By law, a protest signed by members of the House and Senate requires both chambers to meet separately for up to two hours to consider it. Lawmakers are allowed to speak for no more than five minutes each.

The Senate session lasted just over an hour and ended when the chamber voted 74-1 to uphold Ohio's votes. Boxer was the lone vote. The House used its full time and upheld the Ohio results, 267-31.

The last time the two chambers were forced to interrupt their joint session and meet separately was in January 1969, when a "faithless" North Carolina elector designated for Richard Nixon voted instead for independent George Wallace. Both chambers agreed to allow the vote for Wallace.

The previous challenge requiring separate House and Senate meetings was in 1877 during the disputed contest that Rutherford Hayes eventually won over Samuel Tilden.

The action was certain to leave Bush's victory intact because both Republican-controlled chambers would have to uphold the objection for Ohio's votes to be invalidated.

Hoping to avoid accusations of trying to upset the election, supporters of the challenge repeatedly said they had no such desire. Many even said they would vote against their own motion and in favor of validating the disputed Ohio tally to avoid clouding the real issue — the need to make the country's voting systems fairer and more accurate.

"Our people are dying all over the world ... to bring democracy to the far corners of the world. Let's fix it here," Boxer said.

But that didn't stop Republicans from casting Democrats as trying to subvert the election results.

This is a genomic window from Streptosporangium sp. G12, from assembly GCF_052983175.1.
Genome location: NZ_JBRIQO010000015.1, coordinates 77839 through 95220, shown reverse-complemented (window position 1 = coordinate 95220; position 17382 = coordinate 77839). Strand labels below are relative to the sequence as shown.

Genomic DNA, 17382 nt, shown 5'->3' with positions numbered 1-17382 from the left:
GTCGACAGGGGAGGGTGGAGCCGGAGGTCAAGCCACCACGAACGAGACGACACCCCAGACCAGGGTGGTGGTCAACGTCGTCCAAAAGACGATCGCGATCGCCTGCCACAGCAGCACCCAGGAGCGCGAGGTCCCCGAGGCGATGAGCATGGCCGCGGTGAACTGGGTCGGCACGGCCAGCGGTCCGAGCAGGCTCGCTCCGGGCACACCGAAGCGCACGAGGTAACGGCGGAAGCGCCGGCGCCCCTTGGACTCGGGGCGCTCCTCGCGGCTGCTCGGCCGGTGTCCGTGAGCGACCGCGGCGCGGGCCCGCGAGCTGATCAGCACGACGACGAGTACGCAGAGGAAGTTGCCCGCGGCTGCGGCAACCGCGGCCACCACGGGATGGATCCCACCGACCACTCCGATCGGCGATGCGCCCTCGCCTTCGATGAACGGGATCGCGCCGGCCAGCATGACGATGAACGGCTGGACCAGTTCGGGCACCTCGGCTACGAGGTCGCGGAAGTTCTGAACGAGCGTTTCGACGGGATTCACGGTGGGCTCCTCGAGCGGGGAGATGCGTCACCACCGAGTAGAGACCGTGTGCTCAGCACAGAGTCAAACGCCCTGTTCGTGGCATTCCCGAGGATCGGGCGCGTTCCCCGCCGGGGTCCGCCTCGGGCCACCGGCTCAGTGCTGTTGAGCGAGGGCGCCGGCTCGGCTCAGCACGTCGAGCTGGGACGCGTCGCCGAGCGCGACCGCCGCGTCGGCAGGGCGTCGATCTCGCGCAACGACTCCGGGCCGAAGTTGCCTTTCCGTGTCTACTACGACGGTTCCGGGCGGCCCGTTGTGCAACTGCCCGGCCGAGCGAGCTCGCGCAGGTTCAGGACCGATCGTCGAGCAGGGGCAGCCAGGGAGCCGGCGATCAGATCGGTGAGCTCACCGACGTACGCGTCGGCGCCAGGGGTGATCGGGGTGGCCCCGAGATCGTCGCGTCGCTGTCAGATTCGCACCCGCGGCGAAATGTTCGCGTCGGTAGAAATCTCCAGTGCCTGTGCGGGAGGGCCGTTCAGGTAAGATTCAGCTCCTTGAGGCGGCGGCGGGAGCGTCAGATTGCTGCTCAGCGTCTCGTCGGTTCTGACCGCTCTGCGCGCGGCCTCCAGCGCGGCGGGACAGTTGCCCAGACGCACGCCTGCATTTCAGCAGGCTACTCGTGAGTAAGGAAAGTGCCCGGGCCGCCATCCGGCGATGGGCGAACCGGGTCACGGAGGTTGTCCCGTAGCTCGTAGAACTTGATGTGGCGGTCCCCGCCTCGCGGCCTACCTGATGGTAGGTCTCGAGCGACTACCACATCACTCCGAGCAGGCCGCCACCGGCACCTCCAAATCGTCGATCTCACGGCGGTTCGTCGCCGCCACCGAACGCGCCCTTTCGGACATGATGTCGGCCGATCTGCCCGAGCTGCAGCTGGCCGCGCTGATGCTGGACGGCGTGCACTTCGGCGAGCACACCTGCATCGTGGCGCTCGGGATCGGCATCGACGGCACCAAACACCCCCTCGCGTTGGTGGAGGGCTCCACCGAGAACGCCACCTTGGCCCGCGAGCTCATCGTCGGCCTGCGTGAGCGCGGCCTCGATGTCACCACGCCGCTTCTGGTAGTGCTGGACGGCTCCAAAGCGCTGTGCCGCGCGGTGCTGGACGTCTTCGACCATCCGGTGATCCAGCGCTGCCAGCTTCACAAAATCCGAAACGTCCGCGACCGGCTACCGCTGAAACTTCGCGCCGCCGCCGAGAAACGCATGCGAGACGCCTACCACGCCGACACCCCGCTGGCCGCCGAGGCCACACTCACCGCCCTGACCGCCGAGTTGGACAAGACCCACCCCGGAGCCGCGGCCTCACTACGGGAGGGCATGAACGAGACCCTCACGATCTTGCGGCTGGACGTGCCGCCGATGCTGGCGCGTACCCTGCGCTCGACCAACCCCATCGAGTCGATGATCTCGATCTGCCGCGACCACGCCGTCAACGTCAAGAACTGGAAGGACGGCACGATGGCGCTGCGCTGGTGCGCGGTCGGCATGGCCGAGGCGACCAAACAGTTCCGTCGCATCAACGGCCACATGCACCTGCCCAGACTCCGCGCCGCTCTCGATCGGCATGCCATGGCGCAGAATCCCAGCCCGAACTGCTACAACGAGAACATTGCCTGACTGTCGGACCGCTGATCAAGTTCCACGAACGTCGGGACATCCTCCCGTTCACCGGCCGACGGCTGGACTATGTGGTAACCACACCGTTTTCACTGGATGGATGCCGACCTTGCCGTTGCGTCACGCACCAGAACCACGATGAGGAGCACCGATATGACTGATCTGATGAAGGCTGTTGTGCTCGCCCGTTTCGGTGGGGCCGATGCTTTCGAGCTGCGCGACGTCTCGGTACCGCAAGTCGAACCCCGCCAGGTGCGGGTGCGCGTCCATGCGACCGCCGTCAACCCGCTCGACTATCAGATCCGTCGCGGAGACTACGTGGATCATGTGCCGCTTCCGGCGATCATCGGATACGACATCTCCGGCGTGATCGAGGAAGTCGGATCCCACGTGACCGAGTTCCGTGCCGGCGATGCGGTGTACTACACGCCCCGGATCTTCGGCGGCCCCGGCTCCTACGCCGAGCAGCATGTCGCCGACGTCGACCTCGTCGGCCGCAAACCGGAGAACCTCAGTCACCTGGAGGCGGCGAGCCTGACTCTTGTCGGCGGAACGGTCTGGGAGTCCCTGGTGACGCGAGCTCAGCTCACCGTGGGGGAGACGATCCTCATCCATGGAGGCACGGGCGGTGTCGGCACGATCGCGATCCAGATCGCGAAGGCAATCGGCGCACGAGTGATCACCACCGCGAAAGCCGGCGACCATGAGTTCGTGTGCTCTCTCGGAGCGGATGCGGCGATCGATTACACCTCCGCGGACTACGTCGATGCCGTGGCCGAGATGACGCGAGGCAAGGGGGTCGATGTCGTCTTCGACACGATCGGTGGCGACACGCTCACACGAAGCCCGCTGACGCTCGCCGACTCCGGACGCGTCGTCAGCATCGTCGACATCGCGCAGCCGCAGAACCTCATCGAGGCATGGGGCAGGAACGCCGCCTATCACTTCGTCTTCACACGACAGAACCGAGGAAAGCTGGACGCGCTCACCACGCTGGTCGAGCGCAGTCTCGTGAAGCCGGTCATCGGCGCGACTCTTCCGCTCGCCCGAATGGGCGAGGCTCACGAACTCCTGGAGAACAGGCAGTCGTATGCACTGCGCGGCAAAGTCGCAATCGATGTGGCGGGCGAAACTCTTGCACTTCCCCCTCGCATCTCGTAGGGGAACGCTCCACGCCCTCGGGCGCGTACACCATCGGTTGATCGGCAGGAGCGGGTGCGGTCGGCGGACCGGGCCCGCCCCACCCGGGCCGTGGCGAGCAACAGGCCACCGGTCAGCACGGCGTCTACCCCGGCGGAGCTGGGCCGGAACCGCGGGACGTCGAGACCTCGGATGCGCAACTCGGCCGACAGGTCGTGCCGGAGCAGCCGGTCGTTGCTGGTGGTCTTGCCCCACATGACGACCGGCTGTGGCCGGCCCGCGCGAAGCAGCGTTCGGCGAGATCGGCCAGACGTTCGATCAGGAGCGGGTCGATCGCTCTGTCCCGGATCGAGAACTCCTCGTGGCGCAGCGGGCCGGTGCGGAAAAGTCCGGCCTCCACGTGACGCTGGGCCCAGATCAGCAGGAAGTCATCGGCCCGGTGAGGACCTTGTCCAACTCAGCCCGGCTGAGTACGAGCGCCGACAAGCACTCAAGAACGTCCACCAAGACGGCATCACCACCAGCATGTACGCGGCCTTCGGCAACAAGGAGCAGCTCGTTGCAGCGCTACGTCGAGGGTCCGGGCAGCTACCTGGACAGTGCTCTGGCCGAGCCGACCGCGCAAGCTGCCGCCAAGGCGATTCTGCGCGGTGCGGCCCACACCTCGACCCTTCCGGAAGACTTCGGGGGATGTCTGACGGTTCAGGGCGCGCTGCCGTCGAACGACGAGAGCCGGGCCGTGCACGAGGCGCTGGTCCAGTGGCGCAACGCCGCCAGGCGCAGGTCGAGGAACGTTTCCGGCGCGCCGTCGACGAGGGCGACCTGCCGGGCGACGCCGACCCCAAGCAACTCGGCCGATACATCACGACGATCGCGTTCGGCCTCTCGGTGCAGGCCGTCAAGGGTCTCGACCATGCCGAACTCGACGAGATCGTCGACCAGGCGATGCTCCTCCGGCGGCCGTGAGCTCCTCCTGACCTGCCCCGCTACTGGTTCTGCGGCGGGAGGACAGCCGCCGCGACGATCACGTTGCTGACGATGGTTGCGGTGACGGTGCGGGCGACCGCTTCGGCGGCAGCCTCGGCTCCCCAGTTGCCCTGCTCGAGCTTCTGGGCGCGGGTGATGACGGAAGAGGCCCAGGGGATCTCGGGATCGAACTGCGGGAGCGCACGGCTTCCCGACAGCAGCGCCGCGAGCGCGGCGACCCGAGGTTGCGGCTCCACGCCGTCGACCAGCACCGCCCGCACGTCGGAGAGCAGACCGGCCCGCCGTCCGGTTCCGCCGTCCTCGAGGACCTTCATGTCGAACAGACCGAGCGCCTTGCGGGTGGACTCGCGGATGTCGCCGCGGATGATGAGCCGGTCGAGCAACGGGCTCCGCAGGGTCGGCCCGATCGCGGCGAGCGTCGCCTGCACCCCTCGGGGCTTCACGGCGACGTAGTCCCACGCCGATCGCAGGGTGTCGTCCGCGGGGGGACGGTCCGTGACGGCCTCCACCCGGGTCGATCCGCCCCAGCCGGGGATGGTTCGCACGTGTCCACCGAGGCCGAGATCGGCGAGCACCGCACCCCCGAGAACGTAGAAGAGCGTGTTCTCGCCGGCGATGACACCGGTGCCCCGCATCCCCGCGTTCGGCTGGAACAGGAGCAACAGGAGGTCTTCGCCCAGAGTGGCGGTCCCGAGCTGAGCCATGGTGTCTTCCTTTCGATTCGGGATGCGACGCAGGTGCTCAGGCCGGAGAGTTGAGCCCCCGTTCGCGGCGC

Rep. Candice Miller, R-Mich., said Democratic complaints were "outrage based on fantasy conspiracies." At the White House, spokesman Scott McClellan dismissed the move as politically driven, saying, "it is time to move forward and not engage in conspiracy theories or partisan politics of this nature."

Senate Democratic aides said new Senate Minority Leader Harry Reid, D-Nev., initially opposed challenging the Ohio vote, and questioned Boxer about it when she told him she would join the protest.

He spoke briefly during the Senate debate, saying, "The sacrifice of our military demands that we ensure that our own elections are fair."

House Minority Leader Nancy Pelosi, D-Calif., declined to directly answer reporters' questions about whether she supported the move. But she, too, spoke during the House debate, saying of the challengers, "This is their only opportunity to have this debate while the country is listening."

Bush defeated Kerry, 286-252, on Election Day, with 270 needed for victory. When electors met last month in state capitals to formally vote, an unknown Kerry elector in Minnesota cast a secret ballot for former Sen. John Edwards, D-N.C., Kerry's running mate.

  • David Hancock

    David Hancock is a home page editor for CBSNews.com.